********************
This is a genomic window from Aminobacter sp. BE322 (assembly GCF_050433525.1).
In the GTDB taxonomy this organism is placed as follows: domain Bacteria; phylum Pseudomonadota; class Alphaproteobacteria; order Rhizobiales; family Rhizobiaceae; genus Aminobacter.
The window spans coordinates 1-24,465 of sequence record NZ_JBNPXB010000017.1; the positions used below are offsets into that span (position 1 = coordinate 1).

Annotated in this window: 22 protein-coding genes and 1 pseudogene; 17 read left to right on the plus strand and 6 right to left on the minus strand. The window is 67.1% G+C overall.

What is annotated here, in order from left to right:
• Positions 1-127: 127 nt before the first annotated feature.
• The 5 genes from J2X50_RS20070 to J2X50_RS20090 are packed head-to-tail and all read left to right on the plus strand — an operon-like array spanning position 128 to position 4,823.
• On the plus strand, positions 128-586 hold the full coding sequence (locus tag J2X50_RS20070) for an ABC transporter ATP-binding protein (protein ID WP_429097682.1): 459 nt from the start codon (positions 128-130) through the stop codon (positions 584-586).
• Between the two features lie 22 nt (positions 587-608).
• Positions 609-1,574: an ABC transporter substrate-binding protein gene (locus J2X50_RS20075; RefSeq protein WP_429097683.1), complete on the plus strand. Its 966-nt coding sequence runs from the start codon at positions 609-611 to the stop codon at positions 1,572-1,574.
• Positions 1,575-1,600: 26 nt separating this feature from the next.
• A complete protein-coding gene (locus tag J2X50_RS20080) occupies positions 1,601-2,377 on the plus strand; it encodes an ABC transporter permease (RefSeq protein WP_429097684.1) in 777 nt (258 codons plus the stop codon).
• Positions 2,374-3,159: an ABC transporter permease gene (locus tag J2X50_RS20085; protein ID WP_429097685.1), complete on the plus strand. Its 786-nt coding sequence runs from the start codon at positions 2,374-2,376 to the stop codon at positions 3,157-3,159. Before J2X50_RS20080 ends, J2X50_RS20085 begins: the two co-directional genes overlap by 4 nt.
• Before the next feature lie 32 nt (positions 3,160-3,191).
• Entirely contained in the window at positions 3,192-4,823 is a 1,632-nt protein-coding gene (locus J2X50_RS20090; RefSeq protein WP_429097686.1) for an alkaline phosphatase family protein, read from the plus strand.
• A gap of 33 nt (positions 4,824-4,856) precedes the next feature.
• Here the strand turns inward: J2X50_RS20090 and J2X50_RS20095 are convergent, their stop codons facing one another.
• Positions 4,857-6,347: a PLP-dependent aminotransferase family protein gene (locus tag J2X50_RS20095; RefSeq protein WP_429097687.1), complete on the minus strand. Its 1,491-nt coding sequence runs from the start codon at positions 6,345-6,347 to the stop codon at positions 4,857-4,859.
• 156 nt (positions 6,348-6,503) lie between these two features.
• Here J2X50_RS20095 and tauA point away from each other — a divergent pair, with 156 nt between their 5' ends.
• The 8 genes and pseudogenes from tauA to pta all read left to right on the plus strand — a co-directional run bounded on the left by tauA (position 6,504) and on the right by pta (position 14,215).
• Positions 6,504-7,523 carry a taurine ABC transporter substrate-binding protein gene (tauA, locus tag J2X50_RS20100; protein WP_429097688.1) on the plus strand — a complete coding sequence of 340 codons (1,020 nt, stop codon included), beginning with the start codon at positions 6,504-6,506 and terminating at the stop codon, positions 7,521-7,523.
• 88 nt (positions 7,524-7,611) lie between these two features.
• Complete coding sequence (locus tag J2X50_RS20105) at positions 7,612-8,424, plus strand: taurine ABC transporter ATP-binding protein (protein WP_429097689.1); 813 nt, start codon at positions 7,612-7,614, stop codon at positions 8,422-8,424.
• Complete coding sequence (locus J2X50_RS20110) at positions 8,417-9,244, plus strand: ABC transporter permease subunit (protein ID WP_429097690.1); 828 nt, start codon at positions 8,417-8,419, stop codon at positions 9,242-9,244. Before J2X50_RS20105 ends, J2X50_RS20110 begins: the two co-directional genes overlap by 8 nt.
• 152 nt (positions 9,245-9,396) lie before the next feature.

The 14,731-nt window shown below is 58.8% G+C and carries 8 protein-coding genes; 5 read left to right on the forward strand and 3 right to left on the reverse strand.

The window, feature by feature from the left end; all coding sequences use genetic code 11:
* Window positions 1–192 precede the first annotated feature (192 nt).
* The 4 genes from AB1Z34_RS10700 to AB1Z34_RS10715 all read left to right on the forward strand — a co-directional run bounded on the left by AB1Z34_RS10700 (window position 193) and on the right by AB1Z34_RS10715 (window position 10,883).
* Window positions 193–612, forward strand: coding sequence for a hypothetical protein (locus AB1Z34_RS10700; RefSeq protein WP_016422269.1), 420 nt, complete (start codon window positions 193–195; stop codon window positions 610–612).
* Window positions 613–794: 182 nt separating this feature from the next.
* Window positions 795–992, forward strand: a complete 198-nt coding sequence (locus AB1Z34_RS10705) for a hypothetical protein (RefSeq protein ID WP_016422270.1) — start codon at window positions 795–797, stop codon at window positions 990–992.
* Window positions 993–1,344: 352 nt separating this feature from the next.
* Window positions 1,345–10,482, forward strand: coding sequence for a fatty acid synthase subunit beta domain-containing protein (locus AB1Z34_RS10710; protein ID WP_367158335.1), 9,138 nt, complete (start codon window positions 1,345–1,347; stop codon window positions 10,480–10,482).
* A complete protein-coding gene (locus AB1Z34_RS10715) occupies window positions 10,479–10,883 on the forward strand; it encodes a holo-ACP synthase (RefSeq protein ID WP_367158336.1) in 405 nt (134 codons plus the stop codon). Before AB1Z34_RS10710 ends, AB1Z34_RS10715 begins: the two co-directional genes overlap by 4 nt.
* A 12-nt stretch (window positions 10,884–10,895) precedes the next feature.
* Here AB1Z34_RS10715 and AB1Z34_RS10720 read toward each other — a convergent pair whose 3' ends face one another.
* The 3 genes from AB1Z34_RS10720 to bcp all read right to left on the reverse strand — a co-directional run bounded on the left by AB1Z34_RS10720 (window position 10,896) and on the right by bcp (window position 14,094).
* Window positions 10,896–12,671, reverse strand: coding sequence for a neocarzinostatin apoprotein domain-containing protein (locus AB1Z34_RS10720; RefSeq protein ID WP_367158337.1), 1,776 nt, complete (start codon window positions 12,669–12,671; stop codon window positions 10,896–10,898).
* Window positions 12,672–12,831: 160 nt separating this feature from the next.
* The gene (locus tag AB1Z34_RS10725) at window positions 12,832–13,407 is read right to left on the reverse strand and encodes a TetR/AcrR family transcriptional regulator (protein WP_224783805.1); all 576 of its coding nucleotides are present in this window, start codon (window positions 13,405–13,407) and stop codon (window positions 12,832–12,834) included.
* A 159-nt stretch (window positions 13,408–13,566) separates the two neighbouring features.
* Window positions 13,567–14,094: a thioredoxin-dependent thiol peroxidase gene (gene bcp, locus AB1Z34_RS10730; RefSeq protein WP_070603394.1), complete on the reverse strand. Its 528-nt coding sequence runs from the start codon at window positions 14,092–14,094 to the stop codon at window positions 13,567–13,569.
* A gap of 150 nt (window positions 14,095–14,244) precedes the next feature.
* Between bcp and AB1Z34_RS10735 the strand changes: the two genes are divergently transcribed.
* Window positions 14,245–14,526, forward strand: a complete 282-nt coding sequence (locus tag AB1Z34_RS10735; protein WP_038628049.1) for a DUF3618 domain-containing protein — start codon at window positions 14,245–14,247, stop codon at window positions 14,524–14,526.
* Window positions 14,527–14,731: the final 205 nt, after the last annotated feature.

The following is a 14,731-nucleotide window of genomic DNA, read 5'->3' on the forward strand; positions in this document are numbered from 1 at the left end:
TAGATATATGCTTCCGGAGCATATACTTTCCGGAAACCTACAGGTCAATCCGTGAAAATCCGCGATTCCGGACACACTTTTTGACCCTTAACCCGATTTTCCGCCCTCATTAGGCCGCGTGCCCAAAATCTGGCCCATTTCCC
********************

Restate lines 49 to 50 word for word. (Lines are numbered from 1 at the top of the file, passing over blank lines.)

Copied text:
The following is a 14,731-nucleotide window of genomic DNA, read 5'->3' on the forward strand; positions in this document are numbered from 1 at the left end:
TAGATATATGCTTCCGGAGCATATACTTTCCGGAAACCTACAGGTCAATCCGTGAAAATCCGCGATTCCGGACACACTTTTTGACCCTTAACCCGATTTTCCGCCCTCATTAGGCCGCGTGCCCAAAATCTGGCCCATTTCCC